Lawsuit: Nicole Mitchell vs The Weather Channel - Who is going to win?
A former anchor at The Weather Channel is suing the network after she said she was fired over a dispute involving her military service.
Nicole Mitchell, an Air Force Reserve Officer and a member of the “Hurricane Hunters” team, has accused The Weather Channel and NBC of discrimination and violating her rights under the Uniformed Services Employment and Reemployment Rights Act of 1994.
Mitchell said she began to experience harassment about her military service just after The Weather Channel was purchased by NBC, Bain Capital and the Blackstone Group, according to a lawsuit filed in federal court.
Court papers allege NBC bosses made explicit complaints about her military service schedule and created a “hostile working environment” for the anchor.
Mitchell, who holds the rank of captain, was an on-air meteorologist for The Weather Channel from 2004 until 2011 â€“ when her contract was not renewed. She is a highly decorated officer who flies aboard a “Hurricane Hunter” and her military expertise was especially noted during the network’s hurricane coverage.
But after the network was purchased by NBC/Universal, Mitchell said network executives ordered her to get clearance before agreeing to any military assignments.
“I was told in an email, â€˜before you agree to military duty, you need to clear it through us first,’” Mitchell told Fox News Radio. “If you don’t show up for orders, you could be court-martialed.”
The Weather Channel released a statement to Fox News Radio declining to comment on the specifics of the case.
Spokesman David Blumenthal said the network “is committed to creating a work atmosphere free of discrimination and in compliance with The Uniformed Services Employment Reemployment rights Act of 1994.”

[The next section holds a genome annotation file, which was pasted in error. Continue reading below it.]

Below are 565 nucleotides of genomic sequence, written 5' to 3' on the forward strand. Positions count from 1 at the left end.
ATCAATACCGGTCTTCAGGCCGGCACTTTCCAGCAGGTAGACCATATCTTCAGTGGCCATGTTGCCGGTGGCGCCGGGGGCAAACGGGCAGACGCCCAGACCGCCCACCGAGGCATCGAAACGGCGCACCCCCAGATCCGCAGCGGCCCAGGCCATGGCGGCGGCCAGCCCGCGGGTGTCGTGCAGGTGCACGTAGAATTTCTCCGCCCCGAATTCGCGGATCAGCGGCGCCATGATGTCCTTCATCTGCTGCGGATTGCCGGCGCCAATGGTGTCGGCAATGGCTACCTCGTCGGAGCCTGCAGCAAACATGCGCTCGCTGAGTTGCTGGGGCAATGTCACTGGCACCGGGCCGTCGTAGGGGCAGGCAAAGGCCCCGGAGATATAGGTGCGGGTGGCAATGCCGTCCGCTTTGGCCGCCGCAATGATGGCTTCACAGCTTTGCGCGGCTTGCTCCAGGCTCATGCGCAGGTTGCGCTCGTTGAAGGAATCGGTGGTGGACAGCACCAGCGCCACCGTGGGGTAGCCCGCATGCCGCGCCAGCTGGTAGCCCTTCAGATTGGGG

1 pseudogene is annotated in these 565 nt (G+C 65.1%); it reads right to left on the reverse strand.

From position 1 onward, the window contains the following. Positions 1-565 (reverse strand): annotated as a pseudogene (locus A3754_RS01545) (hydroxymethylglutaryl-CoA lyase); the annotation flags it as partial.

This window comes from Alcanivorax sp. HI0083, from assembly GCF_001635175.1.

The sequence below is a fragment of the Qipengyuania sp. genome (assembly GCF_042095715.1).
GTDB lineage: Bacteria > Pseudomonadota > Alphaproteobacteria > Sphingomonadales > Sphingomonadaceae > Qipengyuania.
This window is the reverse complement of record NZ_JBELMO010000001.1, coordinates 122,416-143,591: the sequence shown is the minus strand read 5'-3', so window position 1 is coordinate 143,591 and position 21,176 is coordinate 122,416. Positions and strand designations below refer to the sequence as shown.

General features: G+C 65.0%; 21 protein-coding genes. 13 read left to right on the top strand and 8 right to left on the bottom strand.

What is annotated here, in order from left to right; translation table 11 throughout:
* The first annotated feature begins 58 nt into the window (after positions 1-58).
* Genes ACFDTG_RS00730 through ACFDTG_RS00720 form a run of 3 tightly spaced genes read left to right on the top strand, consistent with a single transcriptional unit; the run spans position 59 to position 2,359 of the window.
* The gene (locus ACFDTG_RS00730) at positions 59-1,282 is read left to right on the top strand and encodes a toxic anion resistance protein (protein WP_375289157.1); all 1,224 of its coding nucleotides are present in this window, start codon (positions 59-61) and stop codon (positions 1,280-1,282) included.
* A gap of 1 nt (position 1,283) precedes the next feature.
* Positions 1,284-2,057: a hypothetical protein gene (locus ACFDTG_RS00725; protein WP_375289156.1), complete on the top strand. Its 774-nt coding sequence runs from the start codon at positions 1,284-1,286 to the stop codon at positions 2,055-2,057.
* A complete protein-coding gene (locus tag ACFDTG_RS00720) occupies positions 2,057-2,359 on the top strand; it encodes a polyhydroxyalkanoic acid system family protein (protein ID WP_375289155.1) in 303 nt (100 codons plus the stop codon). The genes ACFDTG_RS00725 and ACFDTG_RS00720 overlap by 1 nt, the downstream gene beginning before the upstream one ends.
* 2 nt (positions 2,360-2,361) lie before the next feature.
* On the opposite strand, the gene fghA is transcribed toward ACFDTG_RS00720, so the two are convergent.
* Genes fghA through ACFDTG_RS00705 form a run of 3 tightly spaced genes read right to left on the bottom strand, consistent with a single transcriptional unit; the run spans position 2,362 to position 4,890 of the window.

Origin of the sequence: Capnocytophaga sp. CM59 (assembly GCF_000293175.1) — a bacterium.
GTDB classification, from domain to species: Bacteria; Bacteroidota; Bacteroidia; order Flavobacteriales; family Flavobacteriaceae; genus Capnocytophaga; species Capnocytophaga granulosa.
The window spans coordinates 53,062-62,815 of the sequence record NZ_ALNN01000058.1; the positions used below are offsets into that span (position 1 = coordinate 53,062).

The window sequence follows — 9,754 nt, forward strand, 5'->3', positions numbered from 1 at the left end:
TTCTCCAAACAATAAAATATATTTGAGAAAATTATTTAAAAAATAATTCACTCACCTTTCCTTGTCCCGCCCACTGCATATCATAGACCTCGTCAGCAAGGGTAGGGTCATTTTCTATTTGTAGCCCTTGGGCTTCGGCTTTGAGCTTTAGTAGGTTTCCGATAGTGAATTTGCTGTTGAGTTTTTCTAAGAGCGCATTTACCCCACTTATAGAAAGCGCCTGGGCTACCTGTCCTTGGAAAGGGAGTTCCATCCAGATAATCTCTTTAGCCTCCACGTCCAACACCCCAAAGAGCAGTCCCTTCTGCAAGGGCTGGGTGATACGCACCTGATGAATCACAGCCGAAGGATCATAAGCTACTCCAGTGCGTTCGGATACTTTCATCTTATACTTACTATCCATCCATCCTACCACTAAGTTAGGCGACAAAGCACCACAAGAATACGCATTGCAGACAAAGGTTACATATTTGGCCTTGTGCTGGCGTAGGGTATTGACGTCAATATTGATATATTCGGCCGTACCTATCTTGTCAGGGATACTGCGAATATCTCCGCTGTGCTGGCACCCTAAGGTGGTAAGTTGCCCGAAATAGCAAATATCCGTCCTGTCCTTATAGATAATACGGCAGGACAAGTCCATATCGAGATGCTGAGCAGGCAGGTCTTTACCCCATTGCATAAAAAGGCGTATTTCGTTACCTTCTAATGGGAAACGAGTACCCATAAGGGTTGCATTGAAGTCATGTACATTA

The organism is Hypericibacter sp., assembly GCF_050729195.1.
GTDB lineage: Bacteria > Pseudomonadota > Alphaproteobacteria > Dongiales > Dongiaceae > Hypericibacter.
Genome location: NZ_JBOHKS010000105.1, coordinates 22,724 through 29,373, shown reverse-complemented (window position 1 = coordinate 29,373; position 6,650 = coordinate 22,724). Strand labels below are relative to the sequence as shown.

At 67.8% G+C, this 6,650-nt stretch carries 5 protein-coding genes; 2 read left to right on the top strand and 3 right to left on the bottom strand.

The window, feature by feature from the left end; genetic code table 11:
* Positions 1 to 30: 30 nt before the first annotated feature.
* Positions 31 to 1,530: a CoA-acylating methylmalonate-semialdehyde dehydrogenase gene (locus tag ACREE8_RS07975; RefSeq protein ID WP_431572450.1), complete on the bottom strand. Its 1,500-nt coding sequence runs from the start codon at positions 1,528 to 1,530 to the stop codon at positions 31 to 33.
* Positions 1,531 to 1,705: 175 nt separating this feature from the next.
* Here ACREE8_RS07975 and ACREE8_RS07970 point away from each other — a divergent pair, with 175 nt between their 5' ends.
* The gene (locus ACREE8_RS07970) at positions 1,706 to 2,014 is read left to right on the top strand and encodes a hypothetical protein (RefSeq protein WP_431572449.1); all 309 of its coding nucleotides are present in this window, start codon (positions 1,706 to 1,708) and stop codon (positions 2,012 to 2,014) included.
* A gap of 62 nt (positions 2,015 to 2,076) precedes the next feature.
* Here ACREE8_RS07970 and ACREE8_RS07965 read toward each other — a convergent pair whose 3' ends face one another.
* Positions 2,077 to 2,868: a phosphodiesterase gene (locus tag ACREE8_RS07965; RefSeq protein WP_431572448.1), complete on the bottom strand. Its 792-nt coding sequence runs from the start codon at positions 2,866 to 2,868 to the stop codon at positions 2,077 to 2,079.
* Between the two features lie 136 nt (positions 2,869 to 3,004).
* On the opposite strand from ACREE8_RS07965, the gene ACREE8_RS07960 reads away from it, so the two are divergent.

Blumenthal said some of Mitchell’s allegations were inaccurate, but declined to provide specific examples.
“We disagree with many of the assertions in the plaintiff’s press statements and intend to vigorously defend the matter in the arbitration process,” he said.
Lance LoRusso, Mitchell’s attorney, called The Weather Channel and NBC’s behavior “deplorable.”
“It is not a matter of providing lip service and saying you support the military,” he told Fox News Radio. “You cannot interfere with their service. You cannot provide harassment or a hostile environment to them and if you do â€“ you are subject to sanctions.”
An incident involving a missed hair appointment seems to be where Mitchell’s career at The Weather Channel.
LoRusso said his client received a telephone call ordering her to appear for a Sunday hair consultation.
“They said quite clearly, â€˜this is non-negotiable, no excuses,’” LoRusso said.
But Mitchell did have an excuse â€“ she was on weekend military duty â€“ and Mitchell had given the network advance notice of her responsibilities.
“She was told that was not a good answer,” he recounted. “They gave her a hard time, but she stuck to her guns.”
It wasn’t long before she was transferred from a Monday-Friday, 7 a.m. â€“ 10 a.m. anchor shift on “Your Weather Today” to a Monday-Friday, 10 p.m.-2a.m. shift.
And LoRusso believes she Mitchell was removed from her star role because she’s a weekend warrior.
“Here we truly believe that the scheduling and the fact that her Reserve duty was up against a schedule of NBC and The Weather Channel â€“ was a motivating factor in their decision,” he said. “That is illegal.”
Mitchell joined the Air National Guard when she was 17-years-old â€“ and the network was well aware of her military commitments when she was hired, LoRusso said.
“It’s not a matter of courtesy,” he said. “It’s a matter of obligation. Our military cannot function as a volunteer force if the individual employers can control when our service members can appear and when they shouldn’t.”
LoRusso noted the irony of NBC’s sponsorship of a pro-military campaign called, â€˜Got Your 6’ â€“ vowing to support service members.
“Well, you should start in house,” he said.
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